The Najib Razak affair will pit his friends against his foes, echoing Thailand’s political division
The corruption case against Malaysian former prime minister Najib Razak may be just the beginning, even though his troubles started last year with a popular uprising against him. Until a massive embezzlement scandal rocked his rule, he was enjoying considerably good ratings, credited for significant economic achievements and a swell of new jobs.
Arrested on charges related to the embezzlement, in recent days he’s been busily trying to get bailed out of custody. “Do people really hate me that much?” he was quoted as asking his advisers. The question – in such stark contrast to the unwavering love and loyalty he previously enjoyed – is at the core of the looming possibility that Malaysian politics has entered dangerous waters.
As events in Thailand have shown, love turning to hatred in politics is a recipe for disaster.
There are those who say Malaysia is dealing with Najib’s downtown in fortunes better than Thailand has with Thaksin Shinawatra’s. But Malaysians are only two years or so into the Najib affair. There is still plenty of time for events to turn badly wrong.
The situation there has already been ugly. The anti-Najib contingent led by Mohamad Mahathir – the long-time premier who returned to defeat him in the May elections – staged the biggest popular uprising the country had seen in years. Najib, regarding the demonstrators as little more than pawns in a political game, responded with tear gas and water cannon.
The election results vindicated the uprising, though, and were followed by his arrest as part of campaign against high-level corruption. The problem now becomes one of a large number of Malaysians still backing him, uninterested in whether he was embezzling funds or not.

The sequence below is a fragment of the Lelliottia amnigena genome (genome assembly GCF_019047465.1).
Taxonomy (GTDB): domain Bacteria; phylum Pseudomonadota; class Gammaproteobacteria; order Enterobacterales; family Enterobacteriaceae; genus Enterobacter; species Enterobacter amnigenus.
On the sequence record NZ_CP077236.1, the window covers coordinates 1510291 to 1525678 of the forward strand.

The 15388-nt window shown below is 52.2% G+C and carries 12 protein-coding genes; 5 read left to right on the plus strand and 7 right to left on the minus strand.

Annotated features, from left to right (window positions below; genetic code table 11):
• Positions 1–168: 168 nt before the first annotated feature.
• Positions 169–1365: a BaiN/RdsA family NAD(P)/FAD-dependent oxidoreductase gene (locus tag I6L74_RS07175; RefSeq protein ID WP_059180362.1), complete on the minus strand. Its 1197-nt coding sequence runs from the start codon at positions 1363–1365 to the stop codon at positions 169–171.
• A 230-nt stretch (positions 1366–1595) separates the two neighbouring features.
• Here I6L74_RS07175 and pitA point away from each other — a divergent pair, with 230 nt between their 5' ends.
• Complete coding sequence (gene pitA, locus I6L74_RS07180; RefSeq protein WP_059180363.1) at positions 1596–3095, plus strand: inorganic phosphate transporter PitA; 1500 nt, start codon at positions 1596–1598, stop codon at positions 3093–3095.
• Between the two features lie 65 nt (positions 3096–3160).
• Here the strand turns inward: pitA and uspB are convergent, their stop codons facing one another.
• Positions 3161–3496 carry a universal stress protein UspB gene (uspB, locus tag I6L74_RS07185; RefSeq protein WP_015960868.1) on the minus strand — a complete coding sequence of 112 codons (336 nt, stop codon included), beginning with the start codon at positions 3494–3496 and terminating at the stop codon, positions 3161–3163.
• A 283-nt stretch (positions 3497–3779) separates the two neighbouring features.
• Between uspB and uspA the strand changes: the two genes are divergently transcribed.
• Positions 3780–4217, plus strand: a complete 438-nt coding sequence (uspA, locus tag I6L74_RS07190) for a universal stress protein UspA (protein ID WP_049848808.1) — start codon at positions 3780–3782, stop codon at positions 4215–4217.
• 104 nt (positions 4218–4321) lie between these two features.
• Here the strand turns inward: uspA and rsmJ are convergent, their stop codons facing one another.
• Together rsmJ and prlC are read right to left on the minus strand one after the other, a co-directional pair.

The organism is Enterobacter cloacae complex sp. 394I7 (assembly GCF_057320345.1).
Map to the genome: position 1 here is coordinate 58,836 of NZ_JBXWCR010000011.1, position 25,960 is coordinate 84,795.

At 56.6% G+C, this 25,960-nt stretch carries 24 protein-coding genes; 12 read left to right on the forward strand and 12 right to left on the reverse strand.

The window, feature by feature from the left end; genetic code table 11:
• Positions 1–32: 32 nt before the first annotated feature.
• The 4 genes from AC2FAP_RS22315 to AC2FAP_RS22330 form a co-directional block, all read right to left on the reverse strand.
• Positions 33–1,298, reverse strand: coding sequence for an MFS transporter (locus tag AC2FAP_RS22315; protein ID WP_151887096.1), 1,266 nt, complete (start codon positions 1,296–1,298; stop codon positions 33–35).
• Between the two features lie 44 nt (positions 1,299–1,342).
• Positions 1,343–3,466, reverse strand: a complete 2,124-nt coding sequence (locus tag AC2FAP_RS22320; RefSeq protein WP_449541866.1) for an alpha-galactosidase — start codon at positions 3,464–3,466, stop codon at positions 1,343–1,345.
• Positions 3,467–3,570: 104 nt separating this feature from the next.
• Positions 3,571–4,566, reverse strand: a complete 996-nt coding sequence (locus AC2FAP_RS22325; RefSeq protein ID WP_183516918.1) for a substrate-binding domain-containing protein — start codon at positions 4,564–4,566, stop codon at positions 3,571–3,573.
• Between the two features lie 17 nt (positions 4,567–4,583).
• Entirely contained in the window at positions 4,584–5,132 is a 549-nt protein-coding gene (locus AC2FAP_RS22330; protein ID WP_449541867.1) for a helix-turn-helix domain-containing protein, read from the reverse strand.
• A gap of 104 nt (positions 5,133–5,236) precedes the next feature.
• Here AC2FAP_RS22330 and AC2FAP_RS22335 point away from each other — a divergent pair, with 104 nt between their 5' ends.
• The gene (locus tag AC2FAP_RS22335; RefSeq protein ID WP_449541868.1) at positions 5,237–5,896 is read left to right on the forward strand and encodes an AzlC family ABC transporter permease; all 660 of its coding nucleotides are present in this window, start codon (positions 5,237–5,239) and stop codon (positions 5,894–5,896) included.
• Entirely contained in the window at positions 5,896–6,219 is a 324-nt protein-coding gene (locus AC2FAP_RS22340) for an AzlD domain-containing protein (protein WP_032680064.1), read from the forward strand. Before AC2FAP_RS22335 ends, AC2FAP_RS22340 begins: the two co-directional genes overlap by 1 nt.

A prolonged political showdown seems guaranteed, though it cannot be predicted whether the clash between his supporters and opponents will turn violent.
With his opponents now in government, the chances are slimmer.
In Thailand, of course, we had the Thaksin clique both winning power and being forced out, with opposing forces taking turns staging street protests accordingly. There were violent elements in both camps and the country was chronically unstable until the military stepped in, not once but twice.
It remains to be seen how well Malaysia treads such dangerous waters. Mahathir long ago won favour by kick-starting an ambitious national strategy for the country to become “fully developed” by 2020.
Najib was popular for overseeing what was supposed to be the home stretch in that plan. A robust face-off between their supporters cannot be ruled out.
Malaysia is certainly no stranger to troubling social tension. In 1969, racial conflict escalated into riots after state economic policy was seen as bestowing key privileges on the predominant ethnic Malays.
Measures to mend the social rift followed, focused on economically pacifying the minorities. The country enjoyed relative harmony over the past two decades, but it’s been a fragile peace nevertheless. A heavyweight political stand-off could produce the breaking point.
Disruptive politics disrupts every segment of society, as Thailand painfully learned. Our economy has never regained the momentum it once had and we still have an ideological divide.
Malaysians are well advised to keep cool heads and let their political battle play out in the courts rather than in the streets.